It’s no surprise that in the midst of a global financial meltdown we are bombarded with articles, reports and opinions on finance. The little church I’m part of met up last week to have a chat and share views on all this stuff and I was gutted not to be able to make it.
On Thursday night I got in from work late and switched on Question Time. Someone in the audience asked “Have executive salaries got out of control?” The panel each got a chance to speak starting with the CEO of Sainsburys who was put on the spot and asked his salary. He very honestly replied, accepting this was easily google-able information. Some people in the audience suggested his salary was “immoral” or asked if he “thought he was worth 40 times the average person”. He handled himself well and explained how his salary was set and agreed by the shareholders and was also directly related to the performance of the business each year.
What bothered most me wasn’t the question, or even the comments that followed (although they bothered me). What bothered me most was that when faced with a man who is leading a successful company, paying into the UK tax system and creating jobs, the instinctive reaction seemed to be to suggest he was somehow the bad guy.
A few weeks back my dad got stopped as he walked to work by a protestor who, with little information or knowledge of my dad or what he did for a living, told him he was “raping the UK economy”. My dad doesn’t live in a tax haven, he pays his taxes into this economy and both he and my mum live generous lives.
So what’s my point?….well I’m not sure I know to be honest. I’m no economist but I read, keep up to date on current affairs and I know a little about how things work.
I understand that the poverty gap is too big both here and in the developing world.
I know that there are back doors and loopholes that I think should be closed…but they need to be closed by lawmakers and leaders. And we also need to understand that once they’re closed we might lose even more into our economy as people make legitimate choices to go elsewhere.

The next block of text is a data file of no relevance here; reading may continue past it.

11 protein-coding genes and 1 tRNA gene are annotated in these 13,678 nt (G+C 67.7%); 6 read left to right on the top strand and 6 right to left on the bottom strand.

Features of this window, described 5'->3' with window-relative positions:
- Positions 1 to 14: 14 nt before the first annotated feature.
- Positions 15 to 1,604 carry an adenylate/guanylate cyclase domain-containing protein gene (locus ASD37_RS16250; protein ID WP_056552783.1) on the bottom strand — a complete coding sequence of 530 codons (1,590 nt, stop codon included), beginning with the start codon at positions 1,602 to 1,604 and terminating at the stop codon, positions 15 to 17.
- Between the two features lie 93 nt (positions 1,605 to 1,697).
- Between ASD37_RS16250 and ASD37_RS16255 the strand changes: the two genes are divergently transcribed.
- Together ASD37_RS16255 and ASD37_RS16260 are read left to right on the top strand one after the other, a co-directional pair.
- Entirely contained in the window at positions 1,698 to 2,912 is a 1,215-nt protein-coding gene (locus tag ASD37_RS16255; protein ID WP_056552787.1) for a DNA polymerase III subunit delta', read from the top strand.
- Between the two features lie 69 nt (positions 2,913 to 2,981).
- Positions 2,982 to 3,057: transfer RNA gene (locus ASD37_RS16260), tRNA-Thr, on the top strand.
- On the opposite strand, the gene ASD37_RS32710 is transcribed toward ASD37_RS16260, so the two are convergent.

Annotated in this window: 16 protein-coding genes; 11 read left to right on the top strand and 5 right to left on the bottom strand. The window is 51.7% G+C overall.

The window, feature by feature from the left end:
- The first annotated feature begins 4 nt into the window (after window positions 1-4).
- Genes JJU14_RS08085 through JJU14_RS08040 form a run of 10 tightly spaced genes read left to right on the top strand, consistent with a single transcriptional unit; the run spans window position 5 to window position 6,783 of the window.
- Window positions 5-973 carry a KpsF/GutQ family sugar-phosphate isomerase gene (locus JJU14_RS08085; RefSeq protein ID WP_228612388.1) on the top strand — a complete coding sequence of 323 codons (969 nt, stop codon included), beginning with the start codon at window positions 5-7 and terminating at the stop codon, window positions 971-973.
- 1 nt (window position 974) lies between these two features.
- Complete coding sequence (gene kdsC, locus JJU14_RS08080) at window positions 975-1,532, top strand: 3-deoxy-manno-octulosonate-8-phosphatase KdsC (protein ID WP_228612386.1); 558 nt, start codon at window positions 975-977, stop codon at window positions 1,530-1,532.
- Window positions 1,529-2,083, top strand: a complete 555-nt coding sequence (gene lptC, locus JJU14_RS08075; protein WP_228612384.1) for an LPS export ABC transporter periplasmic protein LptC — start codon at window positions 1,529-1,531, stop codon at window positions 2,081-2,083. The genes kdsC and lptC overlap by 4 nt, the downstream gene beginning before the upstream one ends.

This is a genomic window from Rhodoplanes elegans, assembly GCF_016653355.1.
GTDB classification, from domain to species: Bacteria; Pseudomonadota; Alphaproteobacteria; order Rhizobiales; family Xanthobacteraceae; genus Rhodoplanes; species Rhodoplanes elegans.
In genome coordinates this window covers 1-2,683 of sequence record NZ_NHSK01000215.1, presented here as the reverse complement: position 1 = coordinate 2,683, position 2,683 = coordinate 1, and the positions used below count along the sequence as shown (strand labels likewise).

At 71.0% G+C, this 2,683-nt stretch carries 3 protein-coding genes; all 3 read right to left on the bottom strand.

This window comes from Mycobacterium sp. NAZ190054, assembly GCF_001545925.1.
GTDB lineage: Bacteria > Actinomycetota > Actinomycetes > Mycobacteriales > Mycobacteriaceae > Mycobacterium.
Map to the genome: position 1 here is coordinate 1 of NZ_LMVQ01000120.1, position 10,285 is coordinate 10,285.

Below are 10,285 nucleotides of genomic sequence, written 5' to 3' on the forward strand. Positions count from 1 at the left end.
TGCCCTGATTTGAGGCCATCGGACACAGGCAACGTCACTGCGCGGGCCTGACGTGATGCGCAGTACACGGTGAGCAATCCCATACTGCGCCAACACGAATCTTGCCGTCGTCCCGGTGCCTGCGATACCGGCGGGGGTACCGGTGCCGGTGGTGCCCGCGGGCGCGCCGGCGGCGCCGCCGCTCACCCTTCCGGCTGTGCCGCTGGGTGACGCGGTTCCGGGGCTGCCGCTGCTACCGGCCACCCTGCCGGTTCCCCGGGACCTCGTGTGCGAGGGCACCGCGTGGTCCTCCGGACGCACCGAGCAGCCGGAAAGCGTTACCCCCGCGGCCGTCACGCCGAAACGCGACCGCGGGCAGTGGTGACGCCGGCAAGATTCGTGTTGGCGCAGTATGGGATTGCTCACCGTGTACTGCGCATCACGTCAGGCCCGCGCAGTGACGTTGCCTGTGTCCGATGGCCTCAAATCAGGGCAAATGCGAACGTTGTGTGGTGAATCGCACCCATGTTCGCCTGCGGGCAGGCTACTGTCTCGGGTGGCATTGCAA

I know that I will never spend £12million on my daughter’s wedding or £1million on a car. I’ll never even spend £8,000 on a toilet or £1,000 on a watch (although they’re both amazing!!)
But I also know that I value ambition, I want to live in a world and bring kids into a world where our opportunities are limitless. I want that for everyone and that’s why work needs to be done to ensure equality of opportunity is afforded to everyone whether you’re born in a stately home in Berkshire, a remote village in Zambia or one of the too many UK postcodes that seem to predestine low expectations.
I want to make sure that generosity is central to my life, and in doing so to those around me as I learn from them and they learn from me. I want to live in a world where the generosity of a few inspires the masses. Where alongside protest and lobbying the simple acts of kindness and the way we live inspires the richest rather than just shouting at them…although some of the richest have way more to teach me about generosity than I them.
And I guess this is part of it. Because if you just look up the pay-scales and imagine everyone who earns more than you is somehow a fair target then I’m worried about where we end up. What happens when you get a pay-rise? Is it okay for you to earn the ammount you used to think was “immoral”? Is your new car somehow different because it’s worth a bit less or not as flashy a brand? Is it okay to spend that £1,000 on a holiday, a new computer or every month on the mortgage when it wasn’t on the watch? Is it different to spend £8,000 doing up the living when it was “ludicrous” to spend it on a toilet? And if it is then who gets to decide what’s what?
Some are suggesting that salaries should be capped. But who decides on the cap? Do I get a say? I earn more than a nurse or a teacher and all I do is help make TV programmes…is that immoral? I’ve worked for and with people who earn far more than me…should I be accosting them on their way to work? Should I start each day by rounding up every colleague who’s further up the pay chain and remind them of their immorality?…This road seems to lead quickly to a dozen dark alleyways each littered with its own potholes.
Something is very obviously wrong with the way we do money but that ‘we’ is all of us. So we keep trying, we keep pushing ourselves to the next step and we influence through protest, vote or relationship those around us in the hope they’ll take one more step too.
And anything else…well it’s surely just arrogance?
To assume that everyone who earns as much as the CEO of Sainsburys is immoral is arrogant. To stop a man on his way to work and accuse him of destroying the economy is arrogant. To carry on living as if we don’t have a responsibility for our neighbours whether they live next door, in the next estate or so far away we’ll never meet them is arrogant.
We humans are a bundle of compromises. Perhaps the sooner we all admit it the better…I’ll go first
Hi, I’m Matt and despite my hopes and efforts I’m pretty sure that a lot of the time I don’t do enough to close the poverty gap.